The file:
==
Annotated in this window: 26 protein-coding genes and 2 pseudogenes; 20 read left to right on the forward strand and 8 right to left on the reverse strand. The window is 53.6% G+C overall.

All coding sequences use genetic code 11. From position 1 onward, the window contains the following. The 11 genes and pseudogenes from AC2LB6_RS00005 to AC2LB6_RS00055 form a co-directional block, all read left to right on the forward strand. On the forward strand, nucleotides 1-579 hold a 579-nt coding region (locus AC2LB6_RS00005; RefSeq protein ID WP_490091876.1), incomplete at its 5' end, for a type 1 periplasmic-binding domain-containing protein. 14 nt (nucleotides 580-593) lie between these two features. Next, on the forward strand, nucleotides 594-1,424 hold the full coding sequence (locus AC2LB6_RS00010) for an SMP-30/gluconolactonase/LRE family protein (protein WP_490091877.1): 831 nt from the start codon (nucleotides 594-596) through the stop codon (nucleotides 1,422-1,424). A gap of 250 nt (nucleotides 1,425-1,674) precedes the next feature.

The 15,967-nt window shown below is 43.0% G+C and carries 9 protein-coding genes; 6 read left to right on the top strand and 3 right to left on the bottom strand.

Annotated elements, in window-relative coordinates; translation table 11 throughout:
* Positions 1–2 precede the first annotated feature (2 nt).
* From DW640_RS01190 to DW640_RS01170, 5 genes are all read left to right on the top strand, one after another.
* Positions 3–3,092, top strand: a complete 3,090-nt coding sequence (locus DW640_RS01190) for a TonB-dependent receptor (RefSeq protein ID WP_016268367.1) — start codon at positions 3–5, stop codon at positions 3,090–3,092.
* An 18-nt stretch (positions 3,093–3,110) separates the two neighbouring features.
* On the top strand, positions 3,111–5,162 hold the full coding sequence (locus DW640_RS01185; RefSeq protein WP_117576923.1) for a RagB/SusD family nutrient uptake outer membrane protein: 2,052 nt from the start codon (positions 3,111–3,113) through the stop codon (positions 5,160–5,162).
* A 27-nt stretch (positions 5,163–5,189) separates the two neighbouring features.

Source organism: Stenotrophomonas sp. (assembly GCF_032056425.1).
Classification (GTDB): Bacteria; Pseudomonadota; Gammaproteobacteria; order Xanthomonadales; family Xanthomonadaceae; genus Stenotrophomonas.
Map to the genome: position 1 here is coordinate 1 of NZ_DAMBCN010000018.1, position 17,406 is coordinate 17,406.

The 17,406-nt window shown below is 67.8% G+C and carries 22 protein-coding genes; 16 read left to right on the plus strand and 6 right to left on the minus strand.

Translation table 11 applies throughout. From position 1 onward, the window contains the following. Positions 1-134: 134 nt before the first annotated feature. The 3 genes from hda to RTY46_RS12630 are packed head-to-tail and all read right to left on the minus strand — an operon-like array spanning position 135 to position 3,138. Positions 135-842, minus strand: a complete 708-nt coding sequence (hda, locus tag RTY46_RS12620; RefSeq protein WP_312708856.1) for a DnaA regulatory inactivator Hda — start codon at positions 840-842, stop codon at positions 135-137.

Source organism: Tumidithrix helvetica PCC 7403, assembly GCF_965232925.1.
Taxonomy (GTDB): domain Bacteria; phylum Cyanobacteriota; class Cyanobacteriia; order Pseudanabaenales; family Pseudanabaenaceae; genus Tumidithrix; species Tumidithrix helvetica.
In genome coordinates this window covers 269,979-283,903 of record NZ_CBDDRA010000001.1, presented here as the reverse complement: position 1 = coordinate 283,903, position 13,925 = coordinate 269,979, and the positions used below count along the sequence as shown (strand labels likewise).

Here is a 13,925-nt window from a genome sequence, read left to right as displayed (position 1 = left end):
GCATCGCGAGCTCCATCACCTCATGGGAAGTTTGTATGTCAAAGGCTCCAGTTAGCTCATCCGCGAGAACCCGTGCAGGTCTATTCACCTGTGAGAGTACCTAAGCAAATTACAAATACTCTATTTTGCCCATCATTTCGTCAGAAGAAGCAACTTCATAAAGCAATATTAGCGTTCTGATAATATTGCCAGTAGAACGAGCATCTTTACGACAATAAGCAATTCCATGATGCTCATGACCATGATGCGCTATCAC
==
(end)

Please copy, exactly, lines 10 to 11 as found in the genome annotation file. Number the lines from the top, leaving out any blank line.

* A 27-nt stretch (positions 5,163–5,189) separates the two neighbouring features.

Source organism: Stenotrophomonas sp. (assembly GCF_032056425.1).